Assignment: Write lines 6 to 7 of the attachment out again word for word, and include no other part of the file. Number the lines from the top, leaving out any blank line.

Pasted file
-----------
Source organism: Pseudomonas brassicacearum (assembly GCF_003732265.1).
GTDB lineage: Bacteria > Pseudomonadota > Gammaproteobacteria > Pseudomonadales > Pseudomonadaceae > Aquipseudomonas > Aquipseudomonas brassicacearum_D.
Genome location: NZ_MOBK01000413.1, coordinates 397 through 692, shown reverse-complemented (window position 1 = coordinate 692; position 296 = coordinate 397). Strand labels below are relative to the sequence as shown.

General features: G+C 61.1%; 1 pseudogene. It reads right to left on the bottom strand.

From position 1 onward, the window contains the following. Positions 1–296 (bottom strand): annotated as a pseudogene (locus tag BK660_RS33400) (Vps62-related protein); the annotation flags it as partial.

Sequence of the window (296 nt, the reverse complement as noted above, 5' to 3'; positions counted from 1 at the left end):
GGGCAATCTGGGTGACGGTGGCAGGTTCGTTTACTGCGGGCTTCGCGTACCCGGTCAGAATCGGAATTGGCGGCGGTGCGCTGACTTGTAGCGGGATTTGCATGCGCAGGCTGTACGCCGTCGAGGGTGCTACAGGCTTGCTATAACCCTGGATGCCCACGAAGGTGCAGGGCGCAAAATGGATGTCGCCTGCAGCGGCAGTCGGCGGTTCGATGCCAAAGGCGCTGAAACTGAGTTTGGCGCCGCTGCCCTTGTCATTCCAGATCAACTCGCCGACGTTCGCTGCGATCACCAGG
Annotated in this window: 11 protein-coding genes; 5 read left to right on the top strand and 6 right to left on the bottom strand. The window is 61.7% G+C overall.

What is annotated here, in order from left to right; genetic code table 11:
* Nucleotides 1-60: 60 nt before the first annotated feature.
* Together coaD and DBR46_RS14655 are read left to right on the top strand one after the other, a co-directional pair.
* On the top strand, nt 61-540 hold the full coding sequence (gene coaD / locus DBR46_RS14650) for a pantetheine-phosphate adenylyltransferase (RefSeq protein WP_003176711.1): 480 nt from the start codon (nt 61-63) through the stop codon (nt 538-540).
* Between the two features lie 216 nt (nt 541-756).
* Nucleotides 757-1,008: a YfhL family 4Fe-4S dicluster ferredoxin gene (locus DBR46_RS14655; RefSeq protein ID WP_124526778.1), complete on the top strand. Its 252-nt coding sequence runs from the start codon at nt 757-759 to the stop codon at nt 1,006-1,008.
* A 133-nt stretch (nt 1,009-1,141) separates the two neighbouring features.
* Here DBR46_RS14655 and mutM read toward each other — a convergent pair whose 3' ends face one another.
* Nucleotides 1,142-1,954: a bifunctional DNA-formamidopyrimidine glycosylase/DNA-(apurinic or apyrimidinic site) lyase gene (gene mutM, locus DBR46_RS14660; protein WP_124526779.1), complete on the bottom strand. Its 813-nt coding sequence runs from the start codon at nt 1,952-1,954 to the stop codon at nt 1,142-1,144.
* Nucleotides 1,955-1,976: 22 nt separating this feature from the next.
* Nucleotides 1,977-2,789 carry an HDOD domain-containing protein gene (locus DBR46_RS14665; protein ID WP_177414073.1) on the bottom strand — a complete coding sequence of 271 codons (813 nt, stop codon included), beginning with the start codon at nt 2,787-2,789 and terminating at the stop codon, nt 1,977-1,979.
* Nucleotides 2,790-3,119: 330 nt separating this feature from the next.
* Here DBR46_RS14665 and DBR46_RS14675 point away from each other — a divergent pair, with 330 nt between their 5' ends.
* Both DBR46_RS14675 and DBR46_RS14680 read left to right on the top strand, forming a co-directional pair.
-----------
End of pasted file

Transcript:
Sequence of the window (296 nt, the reverse complement as noted above, 5' to 3'; positions counted from 1 at the left end):
GGGCAATCTGGGTGACGGTGGCAGGTTCGTTTACTGCGGGCTTCGCGTACCCGGTCAGAATCGGAATTGGCGGCGGTGCGCTGACTTGTAGCGGGATTTGCATGCGCAGGCTGTACGCCGTCGAGGGTGCTACAGGCTTGCTATAACCCTGGATGCCCACGAAGGTGCAGGGCGCAAAATGGATGTCGCCTGCAGCGGCAGTCGGCGGTTCGATGCCAAAGGCGCTGAAACTGAGTTTGGCGCCGCTGCCCTTGTCATTCCAGATCAACTCGCCGACGTTCGCTGCGATCACCAGG